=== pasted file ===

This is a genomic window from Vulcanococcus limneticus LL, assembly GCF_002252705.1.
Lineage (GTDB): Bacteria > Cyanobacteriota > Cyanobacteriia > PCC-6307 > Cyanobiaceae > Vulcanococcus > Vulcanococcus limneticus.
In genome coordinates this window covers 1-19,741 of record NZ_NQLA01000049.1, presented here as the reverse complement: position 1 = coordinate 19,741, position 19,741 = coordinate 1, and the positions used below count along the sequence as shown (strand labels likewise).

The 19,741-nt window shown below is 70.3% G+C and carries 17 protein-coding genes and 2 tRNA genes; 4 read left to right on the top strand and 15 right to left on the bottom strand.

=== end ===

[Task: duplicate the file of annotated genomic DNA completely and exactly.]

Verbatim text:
This is a genomic window from Vulcanococcus limneticus LL, assembly GCF_002252705.1.
Lineage (GTDB): Bacteria > Cyanobacteriota > Cyanobacteriia > PCC-6307 > Cyanobiaceae > Vulcanococcus > Vulcanococcus limneticus.
In genome coordinates this window covers 1-19,741 of record NZ_NQLA01000049.1, presented here as the reverse complement: position 1 = coordinate 19,741, position 19,741 = coordinate 1, and the positions used below count along the sequence as shown (strand labels likewise).

The 19,741-nt window shown below is 70.3% G+C and carries 17 protein-coding genes and 2 tRNA genes; 4 read left to right on the top strand and 15 right to left on the bottom strand.